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Forum topic by jkaras posted 05-26-2014 09:16 PM 1364 views 0 times favorited 3 replies Add to Favorites Watch
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3 posts in 1923 days

05-26-2014 09:16 PM

Topic tags/keywords: sander sanding finishing question


I am new to finishing wood with shellac. I have a hardwood object that has lots of large sweeping curves. I have applied about 5 brush coats of shellac using an abrasive pad between layers to keep the brush marks topped off. After the last layer I used a 01 steel wool to take down the brush marks. Then a 0000 steel wool to smooth those marks down, followed by a light gray (ultra-fine) 7448 scotch-brite abrasive pad to smooth that out. Finally, I used a white non-abrasive pad to finish it out. It looked stunning and satin, but it looked even better when I took a turtle wax brand auto polish to the surface and polished it out on a sample.

Since then I went for it on the final piece. There are a few matte patches here and there that just don’t want to polish out. I am worried that I possibly worked it below the 5 layers of shellac. Is there any other cause for this or have I removed all of the shellac in those spots?

If so what can I do to fix this?

Thank you in advance!

3 replies so far

View gfadvm's profile


14940 posts in 3141 days

#1 posted 05-27-2014 12:23 AM

I would just keep rubbing more shellac into these areas with a small piece of soft cloth pad using a drop of mineral oil for lubricant occasionally. I’m guessing you either went through the shellac or the wood was more porous in these areas and soaked it up.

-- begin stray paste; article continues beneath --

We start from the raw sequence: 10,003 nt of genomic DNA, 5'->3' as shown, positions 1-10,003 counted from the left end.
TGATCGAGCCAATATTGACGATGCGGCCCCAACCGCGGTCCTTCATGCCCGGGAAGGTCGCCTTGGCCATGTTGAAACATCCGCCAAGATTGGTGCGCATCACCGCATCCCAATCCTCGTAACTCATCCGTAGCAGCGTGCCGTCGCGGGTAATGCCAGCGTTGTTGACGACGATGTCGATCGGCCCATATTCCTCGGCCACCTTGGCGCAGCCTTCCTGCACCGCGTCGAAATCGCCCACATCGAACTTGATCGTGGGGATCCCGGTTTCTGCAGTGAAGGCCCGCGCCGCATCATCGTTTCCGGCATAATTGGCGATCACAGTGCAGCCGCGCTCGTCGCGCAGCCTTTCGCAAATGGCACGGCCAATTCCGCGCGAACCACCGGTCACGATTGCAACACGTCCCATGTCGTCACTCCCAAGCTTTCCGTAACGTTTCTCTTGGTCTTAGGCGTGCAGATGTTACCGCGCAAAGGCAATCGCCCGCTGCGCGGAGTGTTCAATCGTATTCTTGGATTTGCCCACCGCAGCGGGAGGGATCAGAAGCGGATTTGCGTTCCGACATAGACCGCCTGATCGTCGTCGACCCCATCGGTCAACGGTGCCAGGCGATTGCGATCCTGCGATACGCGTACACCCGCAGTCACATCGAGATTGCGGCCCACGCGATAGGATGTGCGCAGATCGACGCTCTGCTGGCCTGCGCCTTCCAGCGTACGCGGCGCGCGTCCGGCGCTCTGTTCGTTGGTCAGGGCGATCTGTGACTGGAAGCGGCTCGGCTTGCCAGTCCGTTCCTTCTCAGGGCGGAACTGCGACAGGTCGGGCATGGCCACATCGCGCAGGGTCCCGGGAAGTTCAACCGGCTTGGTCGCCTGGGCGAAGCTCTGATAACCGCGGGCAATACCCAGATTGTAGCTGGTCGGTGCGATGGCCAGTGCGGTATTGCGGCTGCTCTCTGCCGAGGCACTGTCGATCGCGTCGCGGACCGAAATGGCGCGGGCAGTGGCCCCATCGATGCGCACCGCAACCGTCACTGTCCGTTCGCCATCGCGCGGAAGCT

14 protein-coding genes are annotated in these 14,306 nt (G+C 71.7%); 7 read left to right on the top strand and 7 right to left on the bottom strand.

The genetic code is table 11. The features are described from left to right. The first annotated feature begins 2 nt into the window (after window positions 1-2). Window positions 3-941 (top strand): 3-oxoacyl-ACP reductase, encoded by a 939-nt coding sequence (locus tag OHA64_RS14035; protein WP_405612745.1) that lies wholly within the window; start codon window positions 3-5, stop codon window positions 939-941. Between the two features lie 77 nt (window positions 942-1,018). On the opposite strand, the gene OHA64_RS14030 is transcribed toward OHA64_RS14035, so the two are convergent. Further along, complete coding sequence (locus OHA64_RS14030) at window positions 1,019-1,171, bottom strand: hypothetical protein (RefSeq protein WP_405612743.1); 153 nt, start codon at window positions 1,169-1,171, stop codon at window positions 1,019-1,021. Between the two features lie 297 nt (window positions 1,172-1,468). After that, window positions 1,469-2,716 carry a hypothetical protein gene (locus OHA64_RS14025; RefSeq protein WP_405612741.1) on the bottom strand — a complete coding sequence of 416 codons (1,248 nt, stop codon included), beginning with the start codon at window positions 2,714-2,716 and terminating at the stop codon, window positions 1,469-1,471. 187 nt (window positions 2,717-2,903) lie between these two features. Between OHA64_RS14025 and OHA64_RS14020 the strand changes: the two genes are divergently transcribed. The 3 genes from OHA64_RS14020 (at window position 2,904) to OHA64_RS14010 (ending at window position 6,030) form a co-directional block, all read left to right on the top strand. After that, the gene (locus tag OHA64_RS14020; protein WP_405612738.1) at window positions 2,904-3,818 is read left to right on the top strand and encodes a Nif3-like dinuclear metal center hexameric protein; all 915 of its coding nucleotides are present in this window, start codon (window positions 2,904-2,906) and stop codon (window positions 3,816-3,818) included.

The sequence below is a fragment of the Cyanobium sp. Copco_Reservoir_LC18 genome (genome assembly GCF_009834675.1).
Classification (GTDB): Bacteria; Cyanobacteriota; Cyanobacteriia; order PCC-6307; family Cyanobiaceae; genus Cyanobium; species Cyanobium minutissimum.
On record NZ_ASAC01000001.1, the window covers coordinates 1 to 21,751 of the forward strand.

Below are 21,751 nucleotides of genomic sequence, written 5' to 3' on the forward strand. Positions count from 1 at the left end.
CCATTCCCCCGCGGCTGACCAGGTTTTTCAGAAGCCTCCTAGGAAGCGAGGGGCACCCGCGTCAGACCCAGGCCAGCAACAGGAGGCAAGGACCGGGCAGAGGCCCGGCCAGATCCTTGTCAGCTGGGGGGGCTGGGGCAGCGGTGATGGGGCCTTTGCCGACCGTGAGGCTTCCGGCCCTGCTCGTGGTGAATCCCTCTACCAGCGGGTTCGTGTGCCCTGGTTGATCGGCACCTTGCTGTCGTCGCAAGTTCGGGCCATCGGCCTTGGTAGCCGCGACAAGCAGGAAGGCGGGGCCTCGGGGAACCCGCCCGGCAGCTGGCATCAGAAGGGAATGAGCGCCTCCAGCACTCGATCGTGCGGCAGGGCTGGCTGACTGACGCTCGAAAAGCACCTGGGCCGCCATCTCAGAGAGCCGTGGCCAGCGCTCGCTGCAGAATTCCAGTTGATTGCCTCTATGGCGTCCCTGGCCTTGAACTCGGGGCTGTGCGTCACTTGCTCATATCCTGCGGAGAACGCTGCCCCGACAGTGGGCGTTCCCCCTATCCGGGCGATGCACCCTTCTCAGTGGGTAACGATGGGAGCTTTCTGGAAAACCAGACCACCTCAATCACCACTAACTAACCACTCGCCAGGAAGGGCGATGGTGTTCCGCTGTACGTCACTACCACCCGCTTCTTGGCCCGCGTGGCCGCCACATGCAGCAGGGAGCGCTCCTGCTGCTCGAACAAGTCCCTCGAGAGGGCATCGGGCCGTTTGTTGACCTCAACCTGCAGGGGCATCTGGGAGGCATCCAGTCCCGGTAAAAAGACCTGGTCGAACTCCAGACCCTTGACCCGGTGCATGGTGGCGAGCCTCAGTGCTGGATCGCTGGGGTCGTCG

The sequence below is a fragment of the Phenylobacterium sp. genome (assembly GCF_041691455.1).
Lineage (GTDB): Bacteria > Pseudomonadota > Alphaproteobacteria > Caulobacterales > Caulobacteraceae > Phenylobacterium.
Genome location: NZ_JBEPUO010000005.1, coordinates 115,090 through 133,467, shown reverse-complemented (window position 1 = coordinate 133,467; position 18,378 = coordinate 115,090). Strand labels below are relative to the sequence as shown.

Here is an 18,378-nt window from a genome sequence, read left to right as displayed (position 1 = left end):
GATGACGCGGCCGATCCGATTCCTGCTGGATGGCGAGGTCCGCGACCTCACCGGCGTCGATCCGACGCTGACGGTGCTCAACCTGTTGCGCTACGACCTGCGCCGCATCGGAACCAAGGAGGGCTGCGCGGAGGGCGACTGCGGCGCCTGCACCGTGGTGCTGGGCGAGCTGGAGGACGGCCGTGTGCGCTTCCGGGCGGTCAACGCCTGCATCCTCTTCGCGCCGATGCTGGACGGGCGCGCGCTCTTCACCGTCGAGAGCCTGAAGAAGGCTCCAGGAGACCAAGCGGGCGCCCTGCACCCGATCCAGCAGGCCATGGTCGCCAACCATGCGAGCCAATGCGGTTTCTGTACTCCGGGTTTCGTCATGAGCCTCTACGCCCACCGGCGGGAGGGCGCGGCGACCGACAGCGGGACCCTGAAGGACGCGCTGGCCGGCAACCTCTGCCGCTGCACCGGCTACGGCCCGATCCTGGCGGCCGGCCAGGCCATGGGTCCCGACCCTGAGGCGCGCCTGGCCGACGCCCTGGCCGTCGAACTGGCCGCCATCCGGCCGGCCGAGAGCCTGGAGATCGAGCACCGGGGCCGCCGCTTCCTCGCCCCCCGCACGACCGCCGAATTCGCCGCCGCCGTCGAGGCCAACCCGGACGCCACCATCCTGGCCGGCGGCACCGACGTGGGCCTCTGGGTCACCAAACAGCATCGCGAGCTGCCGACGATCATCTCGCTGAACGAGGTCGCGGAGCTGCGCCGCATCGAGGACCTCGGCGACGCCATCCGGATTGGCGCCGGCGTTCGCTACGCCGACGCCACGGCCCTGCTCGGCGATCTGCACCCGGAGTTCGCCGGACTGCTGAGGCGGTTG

-- " I'll try to be nicer, if you'll try to be smarter" gfadvm

View Woodknack's profile


12870 posts in 2831 days

#2 posted 05-27-2014 06:52 AM

Also, you don’t need to sand every coat like a varnish. Shellac melts into itself so I usually sand the first coat and last coat depending on how it feels. Often I just use steel wool on the final coat. Shellac really benefits from high speed speed buffing so if you have a buffer give that a try.

-- Rick M,

View Fettler's profile


200 posts in 2447 days

#3 posted 05-27-2014 08:25 AM

You might want to look into french polishing. Basically you create a rubbing pad out of an absorbent material (maybe wool) wrapped in a couple layers of cheese cloth. Soak the rubbing pad in the shellac (cut down to 2lbs or less). You can use some pumice powder as a filler and a drop of mineral oil as a buffer. Work the rubbing pad around in circles to build up a layer then before it dries even it out with long strokes on the grain. Let it dry ~10-15 minutes and go again. Keep the rubbing pad wet in alcohol store it in a jar to prevent it from drying out.

The beauty of evaporation finishes is that its easy to correct mistakes. You can always wash away mistakes with alcohol. BTW, if you’re mixing your own shellac you can get longer work times with Behlen’s Bekhol shellac solvent.

After you’ve got like 15-coats of shellac =) , let it dry completely for 48-hours (recommended by zinser) before rubbing out the finishing as needed.

-- --Rob, Seattle, WA

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